Sunday, October 16, 2011

Making Lemonade

Dealing with Alex’s autism has been a true test of our faith. Watching Joel Osteen’s televised weekly sermons from Lakewood Church in Houston, Texas, has helped strengthen my faith tremendously, and reading all of his inspirational books has offered encouragement and hope I have needed. Currently, I’m reading Joel Osteen’s newest book, Every Day a Friday: How To Be Happier 7 Days a Week, and finding that his words help me put things into proper perspective. As a matter of fact, the chapter I most recently read, entitled “The Right Perspective,” focuses on the idea of being thankful, no matter what the circumstances, thus taking lemons and making lemonade. He suggests that people “look at what’s right, not what’s wrong” because “seeds of discouragement cannot take root in a grateful heart.” To develop this gratitude, he recommends making a list of all the things that are right in life and thanking God for what He has given. With that in mind, I began thinking about all the things that are actually good about having a teenage son with autism. Even though I envy parents of typical children, I realize that they face problems we don’t, and I’m thankful that we don’t have to deal with certain issues because Alex has autism.

For example, I’m thankful that we don ‘t have to worry that Alex will engage in underage drinking because he doesn’t hang out with peers who might tempt him, as many young men his age must face. We’ve also been spared the various dramas of the teen dating world, which Alex has no interest in pursuing. I’m also grateful that his motor skill issues have prevented him from getting a driver’s license. We don’t have to worry that he’s out driving one of our cars, and we save a fortune in not having to provide auto insurance for a teen male. Another benefit we enjoy is that Alex has no interest in wearing more expensive clothing brands that carry status among young people, such as Aeropostale or Abercrombie and Fitch. For one thing, he doesn’t care about impressing others, and he also doesn’t like clothes with words or logos. He’s content to wear clothes I find on sale at Target, Penney’s and Kohl’s, so long as they’re soft and logo-free. One benefit of his sound sensitivity is that Alex never listens to his music at an annoying volume, as I did as a teenager, driving my parents crazy. Moreover, his taste in music is quite similar to ours, so we wouldn’t mind even if he did play his music loudly. Because he doesn’t care what other people think about him, he never minds being seen in public with us, unlike many teens who would be mortified to be seen somewhere with their parents. While many parents have to nag their teenagers to do their homework, we’ve been blessed that Alex actually enjoys doing schoolwork and includes reading as one of his favorite pastimes. We’re also fortunate that once he got past his early teen rebellious behavior of using profanities to get reactions, he outgrew this stage and rarely ever uses curse words. Every night when Alex goes to bed, we realize how lucky we are that he willingly and happily goes to his bedroom at 10:00 and falls asleep soon after that, instead of staying up all hours, as many kids his age do. What I count among our greatest blessings, however, is that Alex holds an unwavering faith, trusting in God at all times.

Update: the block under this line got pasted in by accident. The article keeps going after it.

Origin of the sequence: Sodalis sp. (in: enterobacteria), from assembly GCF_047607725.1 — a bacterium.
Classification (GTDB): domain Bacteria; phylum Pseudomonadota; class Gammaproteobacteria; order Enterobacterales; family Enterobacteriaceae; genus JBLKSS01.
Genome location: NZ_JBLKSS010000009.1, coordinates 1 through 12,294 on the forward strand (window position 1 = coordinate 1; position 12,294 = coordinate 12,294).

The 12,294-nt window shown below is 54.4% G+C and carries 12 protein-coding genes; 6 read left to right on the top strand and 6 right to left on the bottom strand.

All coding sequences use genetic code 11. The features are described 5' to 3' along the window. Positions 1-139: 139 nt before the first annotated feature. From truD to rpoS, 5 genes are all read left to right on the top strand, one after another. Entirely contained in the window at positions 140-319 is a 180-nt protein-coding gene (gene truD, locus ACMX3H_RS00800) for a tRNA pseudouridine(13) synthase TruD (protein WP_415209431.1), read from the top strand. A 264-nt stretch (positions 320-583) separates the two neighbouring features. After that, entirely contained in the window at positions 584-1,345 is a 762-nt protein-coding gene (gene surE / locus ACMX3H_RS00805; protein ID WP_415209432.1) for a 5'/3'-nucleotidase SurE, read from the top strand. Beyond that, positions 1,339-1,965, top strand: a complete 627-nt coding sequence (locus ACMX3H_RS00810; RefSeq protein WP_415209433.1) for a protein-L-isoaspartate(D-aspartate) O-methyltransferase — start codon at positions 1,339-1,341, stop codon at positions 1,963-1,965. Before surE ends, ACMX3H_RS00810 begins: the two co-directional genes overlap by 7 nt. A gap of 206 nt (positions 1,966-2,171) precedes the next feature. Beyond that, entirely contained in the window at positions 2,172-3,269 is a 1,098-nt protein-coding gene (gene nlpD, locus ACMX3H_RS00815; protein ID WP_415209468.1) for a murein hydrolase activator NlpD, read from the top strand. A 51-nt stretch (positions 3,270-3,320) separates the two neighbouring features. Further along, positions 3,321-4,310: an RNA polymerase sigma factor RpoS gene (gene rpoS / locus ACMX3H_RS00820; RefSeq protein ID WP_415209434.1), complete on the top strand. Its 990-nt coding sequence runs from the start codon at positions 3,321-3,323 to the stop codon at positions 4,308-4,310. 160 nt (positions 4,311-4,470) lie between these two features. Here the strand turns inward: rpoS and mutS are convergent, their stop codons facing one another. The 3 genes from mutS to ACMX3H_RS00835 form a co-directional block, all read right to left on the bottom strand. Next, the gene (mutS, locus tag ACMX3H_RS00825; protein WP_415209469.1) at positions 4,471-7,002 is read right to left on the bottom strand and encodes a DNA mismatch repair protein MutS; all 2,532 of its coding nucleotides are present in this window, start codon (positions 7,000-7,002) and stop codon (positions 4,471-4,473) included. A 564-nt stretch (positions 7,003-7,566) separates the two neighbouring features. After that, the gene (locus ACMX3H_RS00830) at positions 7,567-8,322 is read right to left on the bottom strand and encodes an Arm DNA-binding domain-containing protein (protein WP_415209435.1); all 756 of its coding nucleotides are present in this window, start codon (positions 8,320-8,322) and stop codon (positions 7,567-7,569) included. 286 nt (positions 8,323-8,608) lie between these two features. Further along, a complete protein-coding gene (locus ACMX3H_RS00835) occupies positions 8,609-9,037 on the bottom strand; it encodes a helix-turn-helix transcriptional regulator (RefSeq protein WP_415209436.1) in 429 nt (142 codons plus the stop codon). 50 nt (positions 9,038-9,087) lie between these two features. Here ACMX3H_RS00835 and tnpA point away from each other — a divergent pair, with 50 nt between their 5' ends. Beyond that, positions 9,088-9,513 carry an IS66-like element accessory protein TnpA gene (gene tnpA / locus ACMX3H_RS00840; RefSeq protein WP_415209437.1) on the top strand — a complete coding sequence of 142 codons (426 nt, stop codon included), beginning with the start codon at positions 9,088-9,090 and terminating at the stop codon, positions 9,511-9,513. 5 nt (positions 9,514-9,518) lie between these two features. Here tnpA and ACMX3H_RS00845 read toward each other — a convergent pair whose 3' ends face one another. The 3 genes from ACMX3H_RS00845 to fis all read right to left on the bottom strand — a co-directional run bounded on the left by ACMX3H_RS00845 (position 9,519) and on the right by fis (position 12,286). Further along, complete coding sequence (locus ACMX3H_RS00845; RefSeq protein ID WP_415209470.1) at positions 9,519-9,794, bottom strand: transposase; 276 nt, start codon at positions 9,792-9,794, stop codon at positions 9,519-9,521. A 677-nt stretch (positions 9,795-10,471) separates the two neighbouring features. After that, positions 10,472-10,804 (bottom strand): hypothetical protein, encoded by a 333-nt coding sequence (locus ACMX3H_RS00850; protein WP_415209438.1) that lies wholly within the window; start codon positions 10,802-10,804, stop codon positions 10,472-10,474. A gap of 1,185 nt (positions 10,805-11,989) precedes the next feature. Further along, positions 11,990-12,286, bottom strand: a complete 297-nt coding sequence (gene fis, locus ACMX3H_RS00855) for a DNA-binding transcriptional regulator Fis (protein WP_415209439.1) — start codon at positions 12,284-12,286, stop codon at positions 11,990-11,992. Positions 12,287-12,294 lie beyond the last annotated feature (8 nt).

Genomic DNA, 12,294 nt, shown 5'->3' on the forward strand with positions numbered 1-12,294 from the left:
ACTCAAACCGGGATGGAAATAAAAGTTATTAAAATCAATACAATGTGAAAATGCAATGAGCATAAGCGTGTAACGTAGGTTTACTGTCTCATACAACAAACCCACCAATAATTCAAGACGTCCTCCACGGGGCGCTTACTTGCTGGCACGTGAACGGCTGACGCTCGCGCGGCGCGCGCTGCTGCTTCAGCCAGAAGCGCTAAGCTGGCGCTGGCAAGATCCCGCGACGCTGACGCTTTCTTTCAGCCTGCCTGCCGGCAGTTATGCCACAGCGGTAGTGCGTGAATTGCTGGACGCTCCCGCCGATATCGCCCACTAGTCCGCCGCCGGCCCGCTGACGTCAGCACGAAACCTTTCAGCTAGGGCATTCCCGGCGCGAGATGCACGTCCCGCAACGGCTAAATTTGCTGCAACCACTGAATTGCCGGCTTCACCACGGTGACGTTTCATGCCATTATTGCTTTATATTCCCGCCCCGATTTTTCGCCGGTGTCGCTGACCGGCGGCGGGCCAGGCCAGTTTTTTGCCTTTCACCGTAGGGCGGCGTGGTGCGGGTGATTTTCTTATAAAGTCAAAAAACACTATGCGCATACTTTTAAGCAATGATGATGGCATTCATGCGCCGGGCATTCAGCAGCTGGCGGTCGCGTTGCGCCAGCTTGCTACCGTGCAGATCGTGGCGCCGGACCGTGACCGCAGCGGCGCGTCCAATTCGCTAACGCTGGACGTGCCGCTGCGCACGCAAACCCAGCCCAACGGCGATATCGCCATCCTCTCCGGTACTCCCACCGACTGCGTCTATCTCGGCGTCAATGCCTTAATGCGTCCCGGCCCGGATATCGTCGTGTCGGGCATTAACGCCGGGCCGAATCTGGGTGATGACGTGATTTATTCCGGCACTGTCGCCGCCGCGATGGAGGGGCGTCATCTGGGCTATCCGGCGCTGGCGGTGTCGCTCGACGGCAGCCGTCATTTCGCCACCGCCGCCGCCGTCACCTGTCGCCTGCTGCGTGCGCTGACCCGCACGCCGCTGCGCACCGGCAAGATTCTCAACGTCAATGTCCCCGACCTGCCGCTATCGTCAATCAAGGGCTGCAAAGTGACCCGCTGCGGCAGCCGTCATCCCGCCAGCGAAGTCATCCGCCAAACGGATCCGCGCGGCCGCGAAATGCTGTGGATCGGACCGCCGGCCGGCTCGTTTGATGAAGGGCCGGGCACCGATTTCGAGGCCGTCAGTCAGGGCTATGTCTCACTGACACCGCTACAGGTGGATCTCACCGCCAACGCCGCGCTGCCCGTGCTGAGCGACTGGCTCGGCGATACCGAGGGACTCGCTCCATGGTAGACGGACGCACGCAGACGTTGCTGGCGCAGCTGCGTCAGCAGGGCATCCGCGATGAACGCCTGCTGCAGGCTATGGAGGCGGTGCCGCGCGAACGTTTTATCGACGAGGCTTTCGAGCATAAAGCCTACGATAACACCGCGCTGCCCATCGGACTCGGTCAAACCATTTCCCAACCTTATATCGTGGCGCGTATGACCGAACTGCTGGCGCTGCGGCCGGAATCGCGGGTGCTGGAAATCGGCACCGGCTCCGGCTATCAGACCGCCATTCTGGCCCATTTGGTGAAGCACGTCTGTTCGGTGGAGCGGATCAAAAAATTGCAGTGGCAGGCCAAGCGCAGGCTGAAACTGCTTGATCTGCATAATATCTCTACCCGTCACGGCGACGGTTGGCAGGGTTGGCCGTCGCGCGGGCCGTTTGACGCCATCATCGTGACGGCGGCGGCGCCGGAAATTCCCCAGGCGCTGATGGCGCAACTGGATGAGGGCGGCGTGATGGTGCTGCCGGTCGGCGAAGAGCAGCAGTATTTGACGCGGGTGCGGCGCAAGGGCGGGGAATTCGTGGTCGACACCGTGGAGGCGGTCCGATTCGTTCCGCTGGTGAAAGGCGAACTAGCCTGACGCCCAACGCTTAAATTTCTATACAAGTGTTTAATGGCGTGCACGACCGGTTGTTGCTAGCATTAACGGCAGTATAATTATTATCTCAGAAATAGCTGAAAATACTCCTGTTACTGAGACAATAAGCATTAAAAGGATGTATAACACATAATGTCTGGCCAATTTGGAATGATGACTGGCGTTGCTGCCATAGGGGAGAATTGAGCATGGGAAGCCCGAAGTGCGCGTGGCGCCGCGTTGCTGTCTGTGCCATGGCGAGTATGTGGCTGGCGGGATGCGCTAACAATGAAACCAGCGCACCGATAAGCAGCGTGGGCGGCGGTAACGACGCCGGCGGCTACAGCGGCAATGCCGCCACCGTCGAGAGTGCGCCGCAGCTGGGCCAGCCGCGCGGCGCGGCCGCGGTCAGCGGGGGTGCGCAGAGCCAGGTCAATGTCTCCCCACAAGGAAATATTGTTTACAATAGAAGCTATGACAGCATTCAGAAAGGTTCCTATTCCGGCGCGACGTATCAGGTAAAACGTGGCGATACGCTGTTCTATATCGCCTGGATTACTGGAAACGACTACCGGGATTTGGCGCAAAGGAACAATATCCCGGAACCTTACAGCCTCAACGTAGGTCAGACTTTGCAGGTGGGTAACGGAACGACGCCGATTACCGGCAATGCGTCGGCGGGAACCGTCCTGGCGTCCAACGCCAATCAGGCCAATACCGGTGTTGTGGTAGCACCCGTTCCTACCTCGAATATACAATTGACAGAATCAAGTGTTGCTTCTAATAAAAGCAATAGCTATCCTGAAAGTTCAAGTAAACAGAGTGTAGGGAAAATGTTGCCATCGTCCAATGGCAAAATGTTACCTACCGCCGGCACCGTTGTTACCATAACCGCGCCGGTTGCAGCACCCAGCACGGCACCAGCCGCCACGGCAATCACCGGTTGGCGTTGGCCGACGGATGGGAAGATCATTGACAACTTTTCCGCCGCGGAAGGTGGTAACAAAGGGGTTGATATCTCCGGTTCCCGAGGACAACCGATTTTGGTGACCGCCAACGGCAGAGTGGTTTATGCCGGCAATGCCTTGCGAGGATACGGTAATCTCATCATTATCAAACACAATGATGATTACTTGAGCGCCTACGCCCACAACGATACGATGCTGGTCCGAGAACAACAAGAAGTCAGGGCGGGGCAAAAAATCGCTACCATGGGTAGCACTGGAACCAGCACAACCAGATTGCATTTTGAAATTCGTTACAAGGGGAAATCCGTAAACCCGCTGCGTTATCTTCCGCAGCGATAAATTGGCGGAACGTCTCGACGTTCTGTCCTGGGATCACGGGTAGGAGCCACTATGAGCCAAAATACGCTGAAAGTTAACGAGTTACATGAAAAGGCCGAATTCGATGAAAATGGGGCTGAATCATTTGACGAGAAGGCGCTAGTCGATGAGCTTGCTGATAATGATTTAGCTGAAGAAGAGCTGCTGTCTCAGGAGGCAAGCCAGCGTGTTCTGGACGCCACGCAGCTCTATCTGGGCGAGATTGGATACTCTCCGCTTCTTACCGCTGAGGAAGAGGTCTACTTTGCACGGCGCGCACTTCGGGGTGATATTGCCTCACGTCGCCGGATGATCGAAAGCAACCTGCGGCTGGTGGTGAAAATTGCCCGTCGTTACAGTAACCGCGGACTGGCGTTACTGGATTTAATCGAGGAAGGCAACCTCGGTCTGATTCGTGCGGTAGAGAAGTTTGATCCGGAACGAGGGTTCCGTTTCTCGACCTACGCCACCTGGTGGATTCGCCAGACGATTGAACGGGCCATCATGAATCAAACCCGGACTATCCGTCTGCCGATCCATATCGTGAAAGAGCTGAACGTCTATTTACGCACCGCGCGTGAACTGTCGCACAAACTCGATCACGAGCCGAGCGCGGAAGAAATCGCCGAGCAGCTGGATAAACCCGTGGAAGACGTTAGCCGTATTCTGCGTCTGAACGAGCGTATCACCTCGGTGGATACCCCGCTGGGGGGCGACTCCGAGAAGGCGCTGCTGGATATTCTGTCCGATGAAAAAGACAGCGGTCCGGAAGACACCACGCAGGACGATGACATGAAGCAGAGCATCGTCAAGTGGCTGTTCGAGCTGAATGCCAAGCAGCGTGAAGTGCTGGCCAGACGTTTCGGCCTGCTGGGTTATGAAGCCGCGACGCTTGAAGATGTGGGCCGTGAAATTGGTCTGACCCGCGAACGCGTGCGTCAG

As I count my blessings, I realize that I have so many reasons to be happy. Besides Alex and his unique take on life, I’m fortunate to have the unconditional love of my husband and parents, the support and loyalty of my friends, good health, secure finances, a job I enjoy, and the faith in God that sustains us. I have often thought that without autism, my life would essentially be perfect. However, I’m realizing that autism has taught me lessons that I would have missed without it, such as finding joy in spite of obstacles. As I continue to work on my patience while I wait, I know that until Alex overcomes autism, we can always find some reason to be grateful.

“Be thankful in all circumstances, for this is God’s will for you who belong to Christ Jesus.” 1 Thessalonians 5:18

2 comments:

K. C. said...

What a smart, beautiful way to look at life!

Pam Byrne said...

Thanks, K.C.! :)